Chevys from the early 1950s, in Cuba.
Most of us have become familiar with the sun-drenched scenes of Cuba’s classic automotive transportation. The easing of relations with the United States could at long last herald changes in the fleet of cars on Cuban roads. Here is a little backstory on that history to propel us forward.
Fidel Castro and his revolution came to power on January 1, 1959. After several unsuccessful attempts, Castro ousted the dictator Fulgencio Batista and his supporters who fled Cuba to the Dominican Republic.
Shortly thereafter, as Castro began to ally with the Soviet Union, the United States imposed a trade embargo which is only now, 50-plus years on, under reconsideration. If Cuba is not the birthplace of the saying “Necessity is the mother of invention,” it has proven the adage daily since the embargo began.
Prior to September 2011, only automobiles that were in Cuba before the 1959 revolution could be freely bought and sold. For decades, the sale of a car by a State dealer to a Cuban citizen required approval by a governmental agency. Foreigners also needed authorization signed by “the agency that serves them” in Cuba.
The Cuban people have been living in a “Happy Days”-era auto time warp. In a land where planned obsolescence is an unknown commodity, almost every make and model of vintage American iron is on display. Far beyond basic transportation, these cars were, and are, an expression of creativity, individualism and dogged determination, a slap at the sterility and oppressiveness of the regime.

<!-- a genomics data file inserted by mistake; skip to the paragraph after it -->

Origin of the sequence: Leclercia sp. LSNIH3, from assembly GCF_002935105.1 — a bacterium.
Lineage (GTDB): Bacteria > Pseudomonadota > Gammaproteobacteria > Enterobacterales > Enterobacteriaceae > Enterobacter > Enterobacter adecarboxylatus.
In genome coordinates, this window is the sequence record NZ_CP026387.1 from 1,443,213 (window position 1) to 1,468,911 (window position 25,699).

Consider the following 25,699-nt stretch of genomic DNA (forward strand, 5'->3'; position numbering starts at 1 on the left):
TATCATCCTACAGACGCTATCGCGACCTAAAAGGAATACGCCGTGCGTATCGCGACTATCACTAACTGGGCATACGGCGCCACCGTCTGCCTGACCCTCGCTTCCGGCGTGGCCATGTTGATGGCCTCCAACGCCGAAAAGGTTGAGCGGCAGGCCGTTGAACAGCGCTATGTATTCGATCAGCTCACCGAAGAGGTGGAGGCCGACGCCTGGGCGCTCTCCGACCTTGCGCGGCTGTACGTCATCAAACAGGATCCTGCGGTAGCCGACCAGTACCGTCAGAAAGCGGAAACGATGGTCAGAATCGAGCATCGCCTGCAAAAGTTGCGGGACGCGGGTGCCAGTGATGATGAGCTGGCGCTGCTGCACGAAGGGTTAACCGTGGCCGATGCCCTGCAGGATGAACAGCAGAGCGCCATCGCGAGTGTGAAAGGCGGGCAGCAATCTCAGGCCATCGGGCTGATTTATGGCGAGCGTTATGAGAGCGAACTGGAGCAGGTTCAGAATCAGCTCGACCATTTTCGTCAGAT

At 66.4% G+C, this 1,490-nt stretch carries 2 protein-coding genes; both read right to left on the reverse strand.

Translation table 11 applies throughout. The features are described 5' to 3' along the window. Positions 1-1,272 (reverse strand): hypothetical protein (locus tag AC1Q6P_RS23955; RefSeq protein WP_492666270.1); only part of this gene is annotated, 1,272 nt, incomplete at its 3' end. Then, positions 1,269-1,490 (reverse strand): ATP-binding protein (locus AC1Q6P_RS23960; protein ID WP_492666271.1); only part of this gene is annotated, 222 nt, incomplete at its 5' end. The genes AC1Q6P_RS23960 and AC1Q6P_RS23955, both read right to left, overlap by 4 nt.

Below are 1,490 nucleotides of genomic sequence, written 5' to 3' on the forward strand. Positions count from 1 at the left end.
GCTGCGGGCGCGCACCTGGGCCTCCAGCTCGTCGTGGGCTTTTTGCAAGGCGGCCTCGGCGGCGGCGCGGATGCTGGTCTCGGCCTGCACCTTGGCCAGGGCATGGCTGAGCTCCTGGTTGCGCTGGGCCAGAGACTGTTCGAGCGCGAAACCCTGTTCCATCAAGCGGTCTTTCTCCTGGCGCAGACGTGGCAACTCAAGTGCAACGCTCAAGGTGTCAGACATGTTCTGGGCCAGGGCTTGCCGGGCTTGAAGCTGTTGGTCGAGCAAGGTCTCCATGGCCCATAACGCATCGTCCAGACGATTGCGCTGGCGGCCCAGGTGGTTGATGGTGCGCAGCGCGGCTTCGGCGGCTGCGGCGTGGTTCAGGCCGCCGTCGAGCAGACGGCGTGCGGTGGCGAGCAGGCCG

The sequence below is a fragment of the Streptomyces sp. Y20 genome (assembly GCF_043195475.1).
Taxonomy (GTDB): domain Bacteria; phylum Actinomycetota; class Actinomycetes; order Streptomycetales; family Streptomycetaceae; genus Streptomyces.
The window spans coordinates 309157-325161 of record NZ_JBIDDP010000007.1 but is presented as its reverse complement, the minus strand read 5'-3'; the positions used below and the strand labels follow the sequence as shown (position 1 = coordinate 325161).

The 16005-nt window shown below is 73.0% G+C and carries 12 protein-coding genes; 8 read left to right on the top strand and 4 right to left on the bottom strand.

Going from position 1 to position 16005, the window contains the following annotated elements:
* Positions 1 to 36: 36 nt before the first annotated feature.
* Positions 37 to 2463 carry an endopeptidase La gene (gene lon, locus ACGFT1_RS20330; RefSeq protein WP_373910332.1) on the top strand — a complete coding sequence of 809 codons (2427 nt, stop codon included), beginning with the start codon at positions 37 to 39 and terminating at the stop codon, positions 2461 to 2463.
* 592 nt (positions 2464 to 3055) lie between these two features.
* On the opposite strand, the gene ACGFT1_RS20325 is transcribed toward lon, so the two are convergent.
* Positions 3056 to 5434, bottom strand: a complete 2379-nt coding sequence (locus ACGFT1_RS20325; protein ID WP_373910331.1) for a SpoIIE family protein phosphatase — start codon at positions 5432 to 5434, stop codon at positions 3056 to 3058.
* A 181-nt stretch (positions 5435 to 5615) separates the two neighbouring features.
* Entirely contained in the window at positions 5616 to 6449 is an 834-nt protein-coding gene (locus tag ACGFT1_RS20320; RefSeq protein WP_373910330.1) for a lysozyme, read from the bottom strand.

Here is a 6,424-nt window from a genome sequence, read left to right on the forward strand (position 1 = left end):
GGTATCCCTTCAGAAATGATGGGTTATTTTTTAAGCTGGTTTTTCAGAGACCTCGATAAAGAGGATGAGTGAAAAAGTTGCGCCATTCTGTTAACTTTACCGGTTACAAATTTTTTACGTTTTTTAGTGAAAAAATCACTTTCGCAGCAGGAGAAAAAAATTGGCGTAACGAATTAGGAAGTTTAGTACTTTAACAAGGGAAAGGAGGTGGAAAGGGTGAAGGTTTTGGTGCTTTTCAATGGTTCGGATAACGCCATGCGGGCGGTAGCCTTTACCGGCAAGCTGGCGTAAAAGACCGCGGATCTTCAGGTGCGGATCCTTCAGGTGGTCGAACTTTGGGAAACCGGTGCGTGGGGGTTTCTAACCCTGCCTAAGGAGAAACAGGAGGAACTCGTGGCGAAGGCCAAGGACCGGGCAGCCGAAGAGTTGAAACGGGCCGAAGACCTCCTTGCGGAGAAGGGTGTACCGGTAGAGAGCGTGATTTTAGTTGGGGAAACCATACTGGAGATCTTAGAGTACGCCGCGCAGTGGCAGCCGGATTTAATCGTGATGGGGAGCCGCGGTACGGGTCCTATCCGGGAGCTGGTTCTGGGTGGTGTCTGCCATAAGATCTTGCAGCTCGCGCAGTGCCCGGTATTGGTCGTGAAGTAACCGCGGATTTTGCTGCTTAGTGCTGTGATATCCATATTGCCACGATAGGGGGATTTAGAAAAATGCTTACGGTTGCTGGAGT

What about other cars, you ask? What alternatives to pre-1960 U.S. cars have been available?
The Communist system is known for their ability to produce “interesting” vehicles and Cuba certainly wouldn’t be complete without their poor to wincingly bad state-sanctioned cars. Mercifully it’s a short list of the Russian Moskvitch 2141, GAZ 2410 and VAZ 2105, along with several others including the Polksi Fiat 126p and the French Peugeot 405. The Peugeot is apparently quite common and very popular. I owned the 16-valve version of this car in the late 80’s, and can attest to its peppy performance and styling.
Russian Moskvitch 2141
Jay Ramey is an Associate Editor with Autoweek, and he suggests that “Cuba’s streets may be famous for American classics from the 1950’s, but there’s more to it once you dig a little deeper.
In January, the Cuban government began selling new and used vehicles to anyone with the money to buy one. But even under those recent reforms, a 2013 Peugeot sedan was priced at more than $250,000, and a 2010 Volkswagen Passat cost $70,000, according to a report earlier this year by National Public Radio.
Karl Brauer, senior analyst for Kelley Blue Book, noted that “the country is still ruled by a communist regime, and access doesn’t mean economic capability.”
Cuba’s citizens are eager to buy new or newer American products, as much as U.S. automakers would certainly like to satisfy their transportation needs. But the reality is there is still a significant transition from a state to a market economy that has to occur. In a country where automobile ownership for decades has been, and continues to be, a luxury afforded by a very few, it seems that time, patience and a little luck will play a significant role.
Source: WorldBank.org, 2008.
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